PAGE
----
Why the disastrous losses for Labour?
The Labour Party's results dipped to a historic low in last Thursday's general election: its share of parliamentary seats went down from 262 to just 203, the lowest number in 80 years. But this wasn't because the Tories were so convincing, European media conclude.
Corbyn's programme scared off the middle class
Ioannis Papadopoulos, professor of political philosophy at the Department of International and European Studies at the University of Macedonia [in northern Greece], comments on Corbyn's mistakes in Naftemporiki:
“The left-wing political option of burdening companies, capitalists and the financial sector with new taxes in order to curry favour with normal low wage earners was clearly wrong in an open, internationally competitive and free economy like Britain - especially at a time of great financial uncertainty in view of the upcoming Brexit. ... Put simply, the Labour programme scared off not just the plutocrats, capitalists and neo-liberal supporters of the casino economy, as Corbyn thought. ... The middle class, which has a strong influence on election results in all Western states, was also alarmed.”
The new hegemony of the right
The European left is no longer able to gain support outside the urban centres, Mérce notes:
“In addition to all the local and contextual factors, the British elections also demonstrate trends that have been visible across Europe for several years: both the left and the liberals are being pushed more and more into the cities, while the right is obtaining absolute majorities in rural areas and is now also winning over large sections of the traditional working class. Voters can identify more with ideological constructions based on national self-determination, welfare chauvinism and cultural conservatism than with equality and a critique of capitalism.”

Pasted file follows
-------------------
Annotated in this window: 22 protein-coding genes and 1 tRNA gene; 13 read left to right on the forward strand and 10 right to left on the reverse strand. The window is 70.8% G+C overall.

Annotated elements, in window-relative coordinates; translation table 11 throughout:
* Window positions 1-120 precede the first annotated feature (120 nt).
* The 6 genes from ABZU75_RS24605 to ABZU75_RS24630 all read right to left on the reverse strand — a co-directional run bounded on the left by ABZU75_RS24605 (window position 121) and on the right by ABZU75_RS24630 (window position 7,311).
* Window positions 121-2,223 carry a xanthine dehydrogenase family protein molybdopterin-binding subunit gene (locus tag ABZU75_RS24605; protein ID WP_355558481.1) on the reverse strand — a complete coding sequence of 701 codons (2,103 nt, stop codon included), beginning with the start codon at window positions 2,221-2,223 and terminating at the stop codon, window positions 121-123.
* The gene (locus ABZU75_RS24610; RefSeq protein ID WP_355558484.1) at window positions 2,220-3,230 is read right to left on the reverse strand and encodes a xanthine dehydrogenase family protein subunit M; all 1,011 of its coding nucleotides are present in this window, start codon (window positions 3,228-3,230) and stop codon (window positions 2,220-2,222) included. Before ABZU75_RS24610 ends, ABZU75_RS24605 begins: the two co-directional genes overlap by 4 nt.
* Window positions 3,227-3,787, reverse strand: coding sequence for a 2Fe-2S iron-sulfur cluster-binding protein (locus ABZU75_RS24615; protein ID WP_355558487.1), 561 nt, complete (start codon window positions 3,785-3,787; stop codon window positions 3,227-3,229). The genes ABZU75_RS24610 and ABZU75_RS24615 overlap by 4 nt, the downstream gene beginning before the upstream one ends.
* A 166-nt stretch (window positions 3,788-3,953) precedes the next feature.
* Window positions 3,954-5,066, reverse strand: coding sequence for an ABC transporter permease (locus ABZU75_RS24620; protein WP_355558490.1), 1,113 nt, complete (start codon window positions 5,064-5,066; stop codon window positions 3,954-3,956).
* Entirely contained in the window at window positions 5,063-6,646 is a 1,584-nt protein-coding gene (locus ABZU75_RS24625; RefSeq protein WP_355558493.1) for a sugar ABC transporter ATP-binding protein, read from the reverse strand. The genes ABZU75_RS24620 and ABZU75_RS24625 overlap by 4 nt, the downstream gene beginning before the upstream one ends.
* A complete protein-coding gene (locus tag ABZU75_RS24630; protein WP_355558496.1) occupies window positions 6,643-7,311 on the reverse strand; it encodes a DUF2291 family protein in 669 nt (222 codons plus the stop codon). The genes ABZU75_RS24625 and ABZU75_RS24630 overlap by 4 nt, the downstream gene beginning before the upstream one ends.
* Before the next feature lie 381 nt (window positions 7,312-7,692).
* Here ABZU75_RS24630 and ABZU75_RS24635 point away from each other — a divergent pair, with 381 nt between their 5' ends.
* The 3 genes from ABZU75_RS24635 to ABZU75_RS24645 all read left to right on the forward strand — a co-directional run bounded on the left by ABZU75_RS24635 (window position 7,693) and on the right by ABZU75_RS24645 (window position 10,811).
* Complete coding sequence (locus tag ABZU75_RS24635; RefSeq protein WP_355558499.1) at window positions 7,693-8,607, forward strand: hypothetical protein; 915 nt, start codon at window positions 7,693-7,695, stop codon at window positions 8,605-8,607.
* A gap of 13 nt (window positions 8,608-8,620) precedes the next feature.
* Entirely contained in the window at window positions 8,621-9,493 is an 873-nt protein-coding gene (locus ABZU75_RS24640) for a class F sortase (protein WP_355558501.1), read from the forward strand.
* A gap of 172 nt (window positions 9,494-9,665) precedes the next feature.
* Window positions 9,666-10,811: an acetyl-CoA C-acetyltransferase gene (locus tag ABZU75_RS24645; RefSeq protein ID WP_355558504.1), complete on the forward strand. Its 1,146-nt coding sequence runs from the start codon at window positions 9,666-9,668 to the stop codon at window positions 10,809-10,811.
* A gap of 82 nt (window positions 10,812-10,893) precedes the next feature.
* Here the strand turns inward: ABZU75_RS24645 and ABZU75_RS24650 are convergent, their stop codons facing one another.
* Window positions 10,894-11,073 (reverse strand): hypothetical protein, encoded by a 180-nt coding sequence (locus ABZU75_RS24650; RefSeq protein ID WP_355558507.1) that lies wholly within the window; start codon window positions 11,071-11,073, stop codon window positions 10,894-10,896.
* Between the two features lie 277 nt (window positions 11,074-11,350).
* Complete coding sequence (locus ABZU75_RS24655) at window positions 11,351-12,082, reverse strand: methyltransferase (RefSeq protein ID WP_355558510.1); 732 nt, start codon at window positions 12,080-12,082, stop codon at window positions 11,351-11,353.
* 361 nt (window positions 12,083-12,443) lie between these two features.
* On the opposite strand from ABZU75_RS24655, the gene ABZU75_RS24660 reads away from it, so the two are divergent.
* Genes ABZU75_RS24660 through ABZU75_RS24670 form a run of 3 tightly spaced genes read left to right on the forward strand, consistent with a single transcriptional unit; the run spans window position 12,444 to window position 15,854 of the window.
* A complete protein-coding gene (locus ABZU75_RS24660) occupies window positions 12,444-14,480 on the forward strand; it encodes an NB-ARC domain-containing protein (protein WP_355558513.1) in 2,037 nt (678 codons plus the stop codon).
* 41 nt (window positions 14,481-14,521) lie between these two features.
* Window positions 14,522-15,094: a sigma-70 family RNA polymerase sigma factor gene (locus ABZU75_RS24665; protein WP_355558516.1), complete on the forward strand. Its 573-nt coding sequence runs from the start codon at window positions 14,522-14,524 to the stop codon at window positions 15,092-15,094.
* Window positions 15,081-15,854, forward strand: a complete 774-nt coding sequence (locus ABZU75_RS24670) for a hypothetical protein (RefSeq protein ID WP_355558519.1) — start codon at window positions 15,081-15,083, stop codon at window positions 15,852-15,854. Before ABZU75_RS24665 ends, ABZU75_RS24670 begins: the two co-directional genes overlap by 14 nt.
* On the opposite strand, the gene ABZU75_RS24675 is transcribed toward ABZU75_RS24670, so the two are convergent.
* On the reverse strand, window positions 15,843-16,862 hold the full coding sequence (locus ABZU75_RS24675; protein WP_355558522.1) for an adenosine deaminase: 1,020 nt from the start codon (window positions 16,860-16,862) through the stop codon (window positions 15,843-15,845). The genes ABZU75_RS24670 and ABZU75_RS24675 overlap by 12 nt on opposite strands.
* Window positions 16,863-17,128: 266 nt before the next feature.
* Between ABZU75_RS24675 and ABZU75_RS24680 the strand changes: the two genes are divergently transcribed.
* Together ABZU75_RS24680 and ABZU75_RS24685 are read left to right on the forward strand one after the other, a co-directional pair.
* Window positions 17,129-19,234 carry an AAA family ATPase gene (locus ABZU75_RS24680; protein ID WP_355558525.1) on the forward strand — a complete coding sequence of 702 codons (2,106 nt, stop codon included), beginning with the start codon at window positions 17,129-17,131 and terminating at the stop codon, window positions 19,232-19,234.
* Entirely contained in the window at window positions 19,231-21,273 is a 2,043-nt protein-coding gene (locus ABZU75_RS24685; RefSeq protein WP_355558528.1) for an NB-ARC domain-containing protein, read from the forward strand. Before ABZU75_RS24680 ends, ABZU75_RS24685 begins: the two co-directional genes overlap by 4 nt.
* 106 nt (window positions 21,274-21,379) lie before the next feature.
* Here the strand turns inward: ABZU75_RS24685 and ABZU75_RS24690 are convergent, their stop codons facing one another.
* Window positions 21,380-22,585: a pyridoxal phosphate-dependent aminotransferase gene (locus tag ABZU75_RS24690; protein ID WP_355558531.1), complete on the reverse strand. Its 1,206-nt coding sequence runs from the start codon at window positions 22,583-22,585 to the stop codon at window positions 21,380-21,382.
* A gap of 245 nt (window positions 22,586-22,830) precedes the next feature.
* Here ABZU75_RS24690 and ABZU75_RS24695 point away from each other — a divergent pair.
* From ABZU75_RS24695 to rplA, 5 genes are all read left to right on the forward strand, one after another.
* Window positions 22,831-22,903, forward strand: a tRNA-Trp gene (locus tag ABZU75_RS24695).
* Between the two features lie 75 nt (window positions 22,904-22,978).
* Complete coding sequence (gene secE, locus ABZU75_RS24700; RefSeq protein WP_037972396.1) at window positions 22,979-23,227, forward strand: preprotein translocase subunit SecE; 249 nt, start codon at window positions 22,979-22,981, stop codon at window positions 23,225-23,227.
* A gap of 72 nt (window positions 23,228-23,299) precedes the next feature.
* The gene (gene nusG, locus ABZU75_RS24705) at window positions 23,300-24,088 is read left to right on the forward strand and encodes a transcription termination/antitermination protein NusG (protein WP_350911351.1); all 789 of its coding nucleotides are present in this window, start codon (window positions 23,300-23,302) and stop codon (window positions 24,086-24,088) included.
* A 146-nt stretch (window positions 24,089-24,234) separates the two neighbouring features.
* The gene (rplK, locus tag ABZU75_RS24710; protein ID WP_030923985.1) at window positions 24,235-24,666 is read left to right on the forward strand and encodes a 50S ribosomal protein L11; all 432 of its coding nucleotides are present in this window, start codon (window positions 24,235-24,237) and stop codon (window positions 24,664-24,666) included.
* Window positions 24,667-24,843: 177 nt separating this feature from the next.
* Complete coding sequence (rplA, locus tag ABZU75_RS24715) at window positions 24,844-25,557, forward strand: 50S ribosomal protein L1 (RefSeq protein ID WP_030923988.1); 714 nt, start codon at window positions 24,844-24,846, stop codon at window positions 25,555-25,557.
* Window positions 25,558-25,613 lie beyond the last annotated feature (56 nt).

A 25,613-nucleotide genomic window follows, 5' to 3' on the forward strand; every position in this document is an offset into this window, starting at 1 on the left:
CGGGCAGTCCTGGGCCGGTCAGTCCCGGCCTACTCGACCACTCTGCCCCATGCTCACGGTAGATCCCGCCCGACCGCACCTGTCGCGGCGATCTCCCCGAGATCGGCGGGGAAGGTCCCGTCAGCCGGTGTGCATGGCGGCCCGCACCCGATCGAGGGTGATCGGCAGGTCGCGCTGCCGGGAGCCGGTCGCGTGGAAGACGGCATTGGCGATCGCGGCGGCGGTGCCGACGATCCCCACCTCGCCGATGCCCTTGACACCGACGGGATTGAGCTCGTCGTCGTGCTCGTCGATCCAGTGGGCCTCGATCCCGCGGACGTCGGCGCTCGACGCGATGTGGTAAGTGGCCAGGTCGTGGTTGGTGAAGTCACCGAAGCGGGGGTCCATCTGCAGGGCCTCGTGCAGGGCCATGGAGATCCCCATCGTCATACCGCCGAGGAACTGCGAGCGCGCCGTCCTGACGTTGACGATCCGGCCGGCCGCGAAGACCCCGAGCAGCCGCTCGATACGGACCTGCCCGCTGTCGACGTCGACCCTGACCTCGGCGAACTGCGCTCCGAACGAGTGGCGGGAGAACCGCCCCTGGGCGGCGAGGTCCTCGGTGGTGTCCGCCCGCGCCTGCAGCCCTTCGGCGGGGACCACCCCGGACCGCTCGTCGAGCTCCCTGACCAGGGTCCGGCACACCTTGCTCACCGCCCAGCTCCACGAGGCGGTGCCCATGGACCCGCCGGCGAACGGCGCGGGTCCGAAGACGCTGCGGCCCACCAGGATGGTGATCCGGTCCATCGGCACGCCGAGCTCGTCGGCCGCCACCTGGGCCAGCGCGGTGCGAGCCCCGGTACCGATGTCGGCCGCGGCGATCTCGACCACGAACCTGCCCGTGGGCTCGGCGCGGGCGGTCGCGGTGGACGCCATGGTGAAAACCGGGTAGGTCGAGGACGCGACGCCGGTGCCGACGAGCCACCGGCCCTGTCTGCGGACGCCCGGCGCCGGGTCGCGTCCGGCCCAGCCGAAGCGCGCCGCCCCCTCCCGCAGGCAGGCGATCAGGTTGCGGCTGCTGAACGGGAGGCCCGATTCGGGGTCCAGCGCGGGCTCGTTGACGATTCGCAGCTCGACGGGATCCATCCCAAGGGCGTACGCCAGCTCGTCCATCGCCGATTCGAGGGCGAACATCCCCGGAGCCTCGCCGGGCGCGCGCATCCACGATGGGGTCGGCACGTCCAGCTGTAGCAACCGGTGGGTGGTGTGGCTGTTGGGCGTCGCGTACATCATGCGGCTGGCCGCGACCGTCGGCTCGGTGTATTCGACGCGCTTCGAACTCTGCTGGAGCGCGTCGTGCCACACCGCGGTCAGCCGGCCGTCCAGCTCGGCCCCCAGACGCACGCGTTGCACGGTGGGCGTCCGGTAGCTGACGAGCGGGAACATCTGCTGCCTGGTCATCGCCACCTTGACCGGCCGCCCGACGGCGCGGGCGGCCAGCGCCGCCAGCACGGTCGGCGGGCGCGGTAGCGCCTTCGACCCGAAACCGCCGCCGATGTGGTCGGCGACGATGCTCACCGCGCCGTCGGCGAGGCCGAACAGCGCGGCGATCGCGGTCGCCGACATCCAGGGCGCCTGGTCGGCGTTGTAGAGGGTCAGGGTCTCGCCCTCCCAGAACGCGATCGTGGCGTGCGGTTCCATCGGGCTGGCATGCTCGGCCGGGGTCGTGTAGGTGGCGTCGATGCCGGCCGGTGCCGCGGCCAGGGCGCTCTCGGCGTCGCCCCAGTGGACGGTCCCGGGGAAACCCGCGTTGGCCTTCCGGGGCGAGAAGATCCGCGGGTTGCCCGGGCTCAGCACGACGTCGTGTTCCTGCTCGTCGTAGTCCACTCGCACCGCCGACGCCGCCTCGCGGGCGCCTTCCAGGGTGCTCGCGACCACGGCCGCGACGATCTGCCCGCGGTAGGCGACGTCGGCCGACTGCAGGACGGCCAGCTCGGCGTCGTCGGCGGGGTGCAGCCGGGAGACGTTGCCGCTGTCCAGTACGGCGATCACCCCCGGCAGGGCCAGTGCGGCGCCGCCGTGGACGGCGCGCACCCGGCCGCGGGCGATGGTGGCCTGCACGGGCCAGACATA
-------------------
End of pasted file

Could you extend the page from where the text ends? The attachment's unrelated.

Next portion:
Social justice will soon be in demand again
Brexit will help Labour get back on its feet in the medium term, political scientist Sergey Utkin predicts in Kommersant:
“Labour conducted the Brexit debate in a state of deep internal division: some members were in favour of remaining in the EU, some against, and party leader Corbyn didn't exactly navigate elegantly between these positions. Yet Labour's strength lies in a spectrum of social democratic issues that are not dependent on Brexit. Once the country leaves the EU, the demand for social guarantees and justice will only increase. Renewing the party leadership is not so difficult - and Labour should be able to find a leader within its own ranks who arouses less divided feelings among the British than Corbyn.”